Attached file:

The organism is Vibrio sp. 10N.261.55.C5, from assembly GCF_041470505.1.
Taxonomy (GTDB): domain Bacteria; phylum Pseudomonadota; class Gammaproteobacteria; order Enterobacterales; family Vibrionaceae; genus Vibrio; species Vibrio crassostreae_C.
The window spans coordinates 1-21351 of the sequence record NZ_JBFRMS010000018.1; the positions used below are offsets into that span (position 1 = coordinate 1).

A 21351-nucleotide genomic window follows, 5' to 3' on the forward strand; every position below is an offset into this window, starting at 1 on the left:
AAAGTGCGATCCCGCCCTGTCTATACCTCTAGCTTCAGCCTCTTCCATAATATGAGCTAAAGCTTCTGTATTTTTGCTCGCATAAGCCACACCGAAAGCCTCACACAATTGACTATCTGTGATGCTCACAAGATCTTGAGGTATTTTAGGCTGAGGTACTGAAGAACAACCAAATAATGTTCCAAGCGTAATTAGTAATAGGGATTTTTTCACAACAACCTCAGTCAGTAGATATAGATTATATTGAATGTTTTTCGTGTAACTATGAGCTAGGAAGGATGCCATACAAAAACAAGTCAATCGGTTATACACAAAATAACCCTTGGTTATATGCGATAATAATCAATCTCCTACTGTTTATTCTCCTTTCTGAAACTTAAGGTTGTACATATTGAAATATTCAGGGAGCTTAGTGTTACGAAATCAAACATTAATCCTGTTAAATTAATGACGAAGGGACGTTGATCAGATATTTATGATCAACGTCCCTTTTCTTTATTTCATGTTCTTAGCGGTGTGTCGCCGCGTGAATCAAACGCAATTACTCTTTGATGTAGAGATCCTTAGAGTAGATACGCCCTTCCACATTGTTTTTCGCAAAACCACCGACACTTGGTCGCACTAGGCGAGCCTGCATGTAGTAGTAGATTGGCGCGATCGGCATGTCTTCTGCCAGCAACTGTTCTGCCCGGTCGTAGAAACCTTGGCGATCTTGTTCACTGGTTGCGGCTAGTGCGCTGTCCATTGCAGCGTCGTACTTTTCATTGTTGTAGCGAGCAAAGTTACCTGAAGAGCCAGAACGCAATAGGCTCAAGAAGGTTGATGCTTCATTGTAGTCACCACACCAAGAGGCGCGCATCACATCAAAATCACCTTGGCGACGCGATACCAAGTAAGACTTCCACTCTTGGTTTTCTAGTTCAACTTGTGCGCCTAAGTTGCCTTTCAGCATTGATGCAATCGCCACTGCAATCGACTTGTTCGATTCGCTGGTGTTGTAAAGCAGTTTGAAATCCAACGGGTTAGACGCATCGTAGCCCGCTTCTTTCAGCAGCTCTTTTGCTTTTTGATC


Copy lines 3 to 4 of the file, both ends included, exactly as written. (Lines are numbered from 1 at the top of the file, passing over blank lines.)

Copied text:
The window spans coordinates 1-21351 of the sequence record NZ_JBFRMS010000018.1; the positions used below are offsets into that span (position 1 = coordinate 1).

A 21351-nucleotide genomic window follows, 5' to 3' on the forward strand; every position below is an offset into this window, starting at 1 on the left: